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NC jobless rate dips to 6.7%, but labor force keeps shrinking

North Carolina’s jobless rate dipped to 6.7 percent in September from 6.8 percent the month before and is hovering at the same level as in January.

The state gained 16,700 jobs in September, and there were 5,622 fewer people unemployed – both good signs. But the labor force shrank by 10,200 people last month, suggesting that the third piece of the economic puzzle is still not in place.

Still, economists said the overall trends are strong in North Carolina, particularly the 2.7 percent job growth here in the past year, compared with 1.9 percent nationally, representing more than 108,000 jobs added over the past 12 months.

“Things are looking mostly healthy,” said Richard Kaglic, a senior regional economist at the Charlotte Branch of the Richmond Federal Reserve Bank. “Labor demand – employers who want to hire – remains firm.”

The unemployment data was issued Tuesday by the N.C. Department of Commerce. Unemployment claims, another key measure of the employment market, were slightly higher in September than in August, but still the second-lowest in at least two years.

Based on the preponderance of evidence, Wells Fargo economist Mark Vitner said the jobless rate, which is based on a household survey of a small population sample, could be lower than it appears.

“The unemployment rate is really the odd man out here,” Vitner said. “Sometimes the statistics don’t make sense, and you have to use your common sense.”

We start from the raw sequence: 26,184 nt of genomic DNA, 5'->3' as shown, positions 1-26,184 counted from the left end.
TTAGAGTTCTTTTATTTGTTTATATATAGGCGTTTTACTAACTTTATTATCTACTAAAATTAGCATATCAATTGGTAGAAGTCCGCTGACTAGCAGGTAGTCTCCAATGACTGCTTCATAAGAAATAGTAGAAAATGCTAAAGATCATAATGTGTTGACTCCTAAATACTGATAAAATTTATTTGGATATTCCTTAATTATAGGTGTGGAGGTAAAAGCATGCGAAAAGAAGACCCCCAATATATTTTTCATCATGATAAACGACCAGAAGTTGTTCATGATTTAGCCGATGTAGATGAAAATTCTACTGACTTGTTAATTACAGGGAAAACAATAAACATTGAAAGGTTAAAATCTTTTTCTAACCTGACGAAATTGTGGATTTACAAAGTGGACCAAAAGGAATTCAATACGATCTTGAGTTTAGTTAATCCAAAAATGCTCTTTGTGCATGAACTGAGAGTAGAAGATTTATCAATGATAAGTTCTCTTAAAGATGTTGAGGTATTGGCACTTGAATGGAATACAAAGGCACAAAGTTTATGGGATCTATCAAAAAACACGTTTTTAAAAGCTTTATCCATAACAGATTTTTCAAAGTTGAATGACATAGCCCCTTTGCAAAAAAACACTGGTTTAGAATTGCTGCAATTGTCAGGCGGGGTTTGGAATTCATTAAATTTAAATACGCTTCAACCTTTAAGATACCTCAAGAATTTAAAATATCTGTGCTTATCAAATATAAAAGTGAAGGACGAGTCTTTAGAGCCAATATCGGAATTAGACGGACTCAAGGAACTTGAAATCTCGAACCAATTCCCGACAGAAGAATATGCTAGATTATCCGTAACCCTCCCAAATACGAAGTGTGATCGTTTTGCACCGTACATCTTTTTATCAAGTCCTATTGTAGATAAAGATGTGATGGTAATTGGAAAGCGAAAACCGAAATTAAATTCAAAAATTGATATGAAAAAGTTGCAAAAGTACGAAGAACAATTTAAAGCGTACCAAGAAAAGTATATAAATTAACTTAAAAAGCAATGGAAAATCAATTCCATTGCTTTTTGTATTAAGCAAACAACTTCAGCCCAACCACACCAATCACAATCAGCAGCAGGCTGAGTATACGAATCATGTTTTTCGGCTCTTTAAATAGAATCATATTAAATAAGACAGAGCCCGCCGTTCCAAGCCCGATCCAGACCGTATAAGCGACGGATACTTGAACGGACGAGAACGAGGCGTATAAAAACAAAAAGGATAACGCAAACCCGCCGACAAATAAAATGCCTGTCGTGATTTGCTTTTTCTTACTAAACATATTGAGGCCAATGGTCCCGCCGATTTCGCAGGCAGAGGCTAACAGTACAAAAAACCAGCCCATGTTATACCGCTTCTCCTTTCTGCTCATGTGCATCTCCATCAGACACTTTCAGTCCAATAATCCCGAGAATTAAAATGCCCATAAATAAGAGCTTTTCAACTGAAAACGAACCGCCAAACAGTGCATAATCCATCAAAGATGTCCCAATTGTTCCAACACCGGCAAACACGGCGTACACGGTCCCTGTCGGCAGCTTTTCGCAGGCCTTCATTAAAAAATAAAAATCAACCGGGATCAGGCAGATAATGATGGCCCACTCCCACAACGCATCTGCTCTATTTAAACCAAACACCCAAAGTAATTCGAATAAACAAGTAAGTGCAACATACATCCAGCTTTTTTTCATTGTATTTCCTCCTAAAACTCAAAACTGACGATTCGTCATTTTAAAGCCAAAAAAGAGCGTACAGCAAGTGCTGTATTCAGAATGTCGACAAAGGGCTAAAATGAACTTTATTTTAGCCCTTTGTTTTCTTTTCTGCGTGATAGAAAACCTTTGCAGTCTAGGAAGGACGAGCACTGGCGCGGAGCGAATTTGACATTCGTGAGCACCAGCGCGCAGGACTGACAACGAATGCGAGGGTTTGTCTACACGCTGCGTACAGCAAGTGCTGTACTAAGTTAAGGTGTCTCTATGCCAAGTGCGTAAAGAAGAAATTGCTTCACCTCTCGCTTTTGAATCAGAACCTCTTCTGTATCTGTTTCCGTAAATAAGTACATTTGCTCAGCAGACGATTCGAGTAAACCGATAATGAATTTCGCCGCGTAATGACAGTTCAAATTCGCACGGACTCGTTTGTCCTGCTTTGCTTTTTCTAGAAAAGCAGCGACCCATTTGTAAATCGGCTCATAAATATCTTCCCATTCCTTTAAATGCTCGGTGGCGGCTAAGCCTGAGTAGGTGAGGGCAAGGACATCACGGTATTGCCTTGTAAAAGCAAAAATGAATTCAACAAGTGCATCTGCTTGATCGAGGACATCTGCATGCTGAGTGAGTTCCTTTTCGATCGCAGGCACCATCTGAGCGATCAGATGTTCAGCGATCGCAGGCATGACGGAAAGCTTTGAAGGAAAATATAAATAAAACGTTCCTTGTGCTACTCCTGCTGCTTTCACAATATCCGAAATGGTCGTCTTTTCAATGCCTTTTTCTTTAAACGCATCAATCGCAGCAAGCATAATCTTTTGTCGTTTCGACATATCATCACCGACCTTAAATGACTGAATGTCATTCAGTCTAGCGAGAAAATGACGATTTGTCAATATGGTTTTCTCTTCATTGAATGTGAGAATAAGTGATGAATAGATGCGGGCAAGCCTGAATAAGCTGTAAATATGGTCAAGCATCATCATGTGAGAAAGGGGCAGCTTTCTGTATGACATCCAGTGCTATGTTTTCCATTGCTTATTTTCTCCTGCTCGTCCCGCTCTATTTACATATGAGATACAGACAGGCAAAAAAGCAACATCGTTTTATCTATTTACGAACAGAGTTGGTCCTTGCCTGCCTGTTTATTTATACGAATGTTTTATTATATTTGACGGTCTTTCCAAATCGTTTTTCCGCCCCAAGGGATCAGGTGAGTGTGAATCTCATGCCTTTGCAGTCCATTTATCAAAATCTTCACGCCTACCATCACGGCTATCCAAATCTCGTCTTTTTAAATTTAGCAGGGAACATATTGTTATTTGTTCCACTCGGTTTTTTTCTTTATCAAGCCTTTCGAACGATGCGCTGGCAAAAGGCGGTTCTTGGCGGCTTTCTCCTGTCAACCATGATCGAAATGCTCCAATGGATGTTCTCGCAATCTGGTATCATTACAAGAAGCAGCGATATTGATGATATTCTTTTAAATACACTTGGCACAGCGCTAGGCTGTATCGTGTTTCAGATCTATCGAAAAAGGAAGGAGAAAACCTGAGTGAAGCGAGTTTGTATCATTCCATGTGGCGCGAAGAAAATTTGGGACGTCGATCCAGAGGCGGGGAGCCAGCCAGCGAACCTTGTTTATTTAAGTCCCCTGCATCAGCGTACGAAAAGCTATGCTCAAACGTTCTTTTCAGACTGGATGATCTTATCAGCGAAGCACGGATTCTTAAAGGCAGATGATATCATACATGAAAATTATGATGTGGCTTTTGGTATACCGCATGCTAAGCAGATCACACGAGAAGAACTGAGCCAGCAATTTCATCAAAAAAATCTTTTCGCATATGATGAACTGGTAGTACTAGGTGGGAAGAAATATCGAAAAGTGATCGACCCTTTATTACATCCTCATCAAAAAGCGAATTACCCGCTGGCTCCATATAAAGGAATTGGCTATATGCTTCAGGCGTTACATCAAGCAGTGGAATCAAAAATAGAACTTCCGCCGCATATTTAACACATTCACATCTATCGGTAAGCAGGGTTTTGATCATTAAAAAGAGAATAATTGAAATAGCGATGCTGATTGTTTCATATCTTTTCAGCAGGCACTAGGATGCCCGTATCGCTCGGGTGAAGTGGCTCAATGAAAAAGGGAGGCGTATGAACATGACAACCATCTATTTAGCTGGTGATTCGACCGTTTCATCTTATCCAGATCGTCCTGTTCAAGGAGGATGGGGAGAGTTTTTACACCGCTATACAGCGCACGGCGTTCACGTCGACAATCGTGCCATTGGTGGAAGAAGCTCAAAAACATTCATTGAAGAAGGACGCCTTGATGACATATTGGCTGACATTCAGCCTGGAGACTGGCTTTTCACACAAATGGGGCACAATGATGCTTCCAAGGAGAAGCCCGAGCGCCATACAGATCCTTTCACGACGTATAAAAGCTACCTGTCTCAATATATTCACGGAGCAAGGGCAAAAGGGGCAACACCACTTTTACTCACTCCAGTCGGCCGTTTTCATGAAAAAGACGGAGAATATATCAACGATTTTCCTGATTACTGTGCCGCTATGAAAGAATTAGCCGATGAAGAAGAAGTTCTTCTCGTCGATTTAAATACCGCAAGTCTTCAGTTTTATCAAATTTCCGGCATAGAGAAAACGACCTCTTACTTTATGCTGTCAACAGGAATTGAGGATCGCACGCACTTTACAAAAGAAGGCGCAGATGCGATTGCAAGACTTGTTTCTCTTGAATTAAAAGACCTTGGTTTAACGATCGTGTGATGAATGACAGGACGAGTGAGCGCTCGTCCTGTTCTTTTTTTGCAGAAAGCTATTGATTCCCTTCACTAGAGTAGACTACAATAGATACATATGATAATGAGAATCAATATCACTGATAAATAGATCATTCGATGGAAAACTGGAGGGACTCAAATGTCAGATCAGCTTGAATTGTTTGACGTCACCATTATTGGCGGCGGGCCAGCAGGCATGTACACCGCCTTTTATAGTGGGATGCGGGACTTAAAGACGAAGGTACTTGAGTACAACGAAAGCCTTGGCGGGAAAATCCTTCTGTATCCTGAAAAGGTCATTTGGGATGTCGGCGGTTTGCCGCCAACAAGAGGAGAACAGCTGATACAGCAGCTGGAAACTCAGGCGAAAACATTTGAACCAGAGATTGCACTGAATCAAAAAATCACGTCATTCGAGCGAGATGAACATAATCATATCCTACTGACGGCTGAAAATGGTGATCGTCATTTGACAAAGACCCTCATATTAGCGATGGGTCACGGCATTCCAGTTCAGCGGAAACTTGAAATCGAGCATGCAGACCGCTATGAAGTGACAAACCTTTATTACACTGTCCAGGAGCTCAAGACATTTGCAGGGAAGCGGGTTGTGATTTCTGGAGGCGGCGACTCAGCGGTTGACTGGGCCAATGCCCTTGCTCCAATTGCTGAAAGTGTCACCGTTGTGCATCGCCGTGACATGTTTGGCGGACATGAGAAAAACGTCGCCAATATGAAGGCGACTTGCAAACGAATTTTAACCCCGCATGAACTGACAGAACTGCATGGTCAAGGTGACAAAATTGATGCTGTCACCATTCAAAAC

North Carolina’s unemployment had slipped to as low as 6.2 percent in April during an unusual three-month stretch when the state’s jobless rate was lower than the national average. But in September, the national jobless rate was down to 5.9 percent compared with North Carolina’s 6.7 percent.

More than half the September job gains were posted in professional and business services, education and health services and financial activities. The biggest sectors with job losses were government, and leisure and hospitality.

In terms of raw job creation, North Carolina’s economy now has the same number of jobs – 4.2 million – as it did in December 2007 on the eve of the recession. But at that time, the statewide jobless rate was 5 percent.

By other measures, the state has not caught up to the pre-recession economy. In December 2007, for example, the jobless rolls had 228,720 people, compared with 310,279 unemployed North Carolinians last month.

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